Nintendo bans Switches with pirated software. Microsoft scraps VR plans with Xbox One. NPD's May 2018 top-level spending habits analysis.
Nintendo will permanently ban Switches that have pirated games on them
A big hardware exploit that was reported back in April allowed savvy users to gain deep access to the operating system on the Switch. This would allow said users to install pirated software on their system. But, as Gamasutra reported, Nintendo will ban Switch consoles that utilize the exploit and put games on their systems that aren’t authorized.
Reddit user SciresM detailed how Nintendo can “perfectly detect whether a digital copy of a game has been legitimately purchased.” There are a series of checks that Nintendo does when a console attempts to connect to the internet in an online game, according to SciresM. First, the console verifies that it can connect to the internet. It then verifies that it can “get a device authorization token to go online,” which is the first step in checking to see if the console has been banned. Once it confirms that the console hasn’t been banned, it authorizes the Nintendo Account, before obtaining a separate application authorization token for the game being played.
If a Switch console is banned, it’s banned at the console level. It has nothing to do with the account, per se, because the account authorization doesn’t occur until after Nintendo has verified that the Switch is on the level. “In the gamecard case, Nintendo can detect whether or not the user connecting has data from a Nintendo-authorized gamecard for the correct title,” SciresM wrote. “In the digital game case, Nintendo actually perfectly prevents online piracy here. Tickets cannot be forged, and Nintendo can verify that the device ID in the ticket matches the device ID for the client [certificate] connecting (banning on a mismatch).”
Once a Switch is banned, it can’t be restored on Nintendo’s networks, either.
Microsoft abandons its plans for VR on Xbox One
In a surprising plot twist, Microsoft has scrapped its rather vociferous plans to pursue virtual reality, augmented reality, or mixed reality on the Xbox One. Speaking with GamesIndustry.biz, Microsoft’s chief marketing officer for games, Mike Nichols, said, “"We don't have any plans specific to Xbox consoles in virtual reality or mixed reality," Nichols said. "Our perspective on it has been and continues to be that the PC is probably the best platform for more immersive VR and MR.”
It’s not that Microsoft announcing things too early is the problem — it’s that Nichols’ sentiment is entirely the opposite of Phil Spencer’s from last year. In an interview with Gamasutra, Spencer said, “We will support VR on Scorpio, we're going to do that, I think it's important, I think there's some great immersive VR experiences.” It was part of the selling point for the Xbox One X for those that weren’t interested in putting together a separate VR rig for Oculus Rift or HTC Vive. The Xbox One X, while expensive, isn’t nearly as price or labor intensive as putting together a gaming PC from scratch, especially while the Nvidia 1080 Ti GPU is still overpriced.
However, with Nichols’ statement running in direct opposition of Spencer’s, it appears that the dream of VR on Xbox One X is all but dead.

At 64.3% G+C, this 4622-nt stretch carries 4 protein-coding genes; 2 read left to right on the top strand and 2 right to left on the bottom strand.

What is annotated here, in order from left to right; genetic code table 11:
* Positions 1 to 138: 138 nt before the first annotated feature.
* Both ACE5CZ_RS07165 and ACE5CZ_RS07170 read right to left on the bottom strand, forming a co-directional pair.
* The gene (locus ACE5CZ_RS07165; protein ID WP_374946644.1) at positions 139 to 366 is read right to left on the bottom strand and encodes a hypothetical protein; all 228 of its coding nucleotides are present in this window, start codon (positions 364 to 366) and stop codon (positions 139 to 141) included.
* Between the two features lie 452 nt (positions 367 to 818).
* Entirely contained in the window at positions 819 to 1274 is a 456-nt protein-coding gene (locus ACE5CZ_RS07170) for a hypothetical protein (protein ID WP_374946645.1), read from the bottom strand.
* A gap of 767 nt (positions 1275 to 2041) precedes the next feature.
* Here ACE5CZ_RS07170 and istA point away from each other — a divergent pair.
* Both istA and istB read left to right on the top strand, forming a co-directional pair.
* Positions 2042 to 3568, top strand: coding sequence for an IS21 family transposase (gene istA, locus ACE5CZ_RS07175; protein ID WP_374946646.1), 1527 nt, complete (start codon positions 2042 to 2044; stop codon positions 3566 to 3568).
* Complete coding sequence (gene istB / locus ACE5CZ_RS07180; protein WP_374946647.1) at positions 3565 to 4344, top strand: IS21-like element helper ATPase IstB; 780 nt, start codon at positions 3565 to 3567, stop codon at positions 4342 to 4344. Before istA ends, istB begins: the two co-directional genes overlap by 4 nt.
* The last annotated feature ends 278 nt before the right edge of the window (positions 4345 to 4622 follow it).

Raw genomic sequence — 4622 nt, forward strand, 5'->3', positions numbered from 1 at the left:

May’s game sales were down, but hardware and accessories made up for it
The NPD Group has released its metrics for spending across hardware, software, accessories, and physical games for the month of May.
May’s best-selling game was Xbox-exclusive title, State of Decay 2, which would be a bit of an eyebrow-raiser if not for the sheer lack of exclusive games on Microsoft’s flagship console. State of Decay 2, whose sales “nearly doubled that of the previous entry in the franchise” has received mixed reviews among both critics and users, namely because of how buggy the game was at launch. It has been patched a fair few times between then and now, of course, but until the game is more stable, the playerbase will likely remain steady (or decline). PlayStation 4 exclusive God of War was May’s second best-selling game.
The Switch is still going strong, even though NPD doesn’t track digital game sales, and its growth year-over-year is at 90 percent. It delivered the “highest software revenues for any Nintendo platform in May since the Nintendo Wii.” May’s releases on Switch included Donkey Kong: Tropical Freeze and Hyrule Warriors: Definitive Edition, which may or may not be console sellers in and of themselves, but DK’s platform goodness can’t have harmed things for Nintendo’s May sales.
Hardware spending grew 26 percent when compared to last May, including Xbox One and PlayStation 4 console spend. The overall hardware unit sales during May “reached the highest total for May since May 2011,” which was likely the result of Nintendo 3DS starting to gain traction in the handheld market over its predecessor. Unsurprisingly, the PlayStation 4 still reigns supreme as the best-selling console.
And finally, peripheral spending was up, especially with headsets and gamepads, which achieved “all-time record highs,” blowing 2011 out of the water. “Sales of headsets/headphones more than doubled in May 2018 when compared to a year ago” and the spending in this category has increased 83 percent overall. With streaming on the rise — Mixer hit 20 million users over the last six months, in particular — it’s a predictable (although interesting) correlation between the two data points.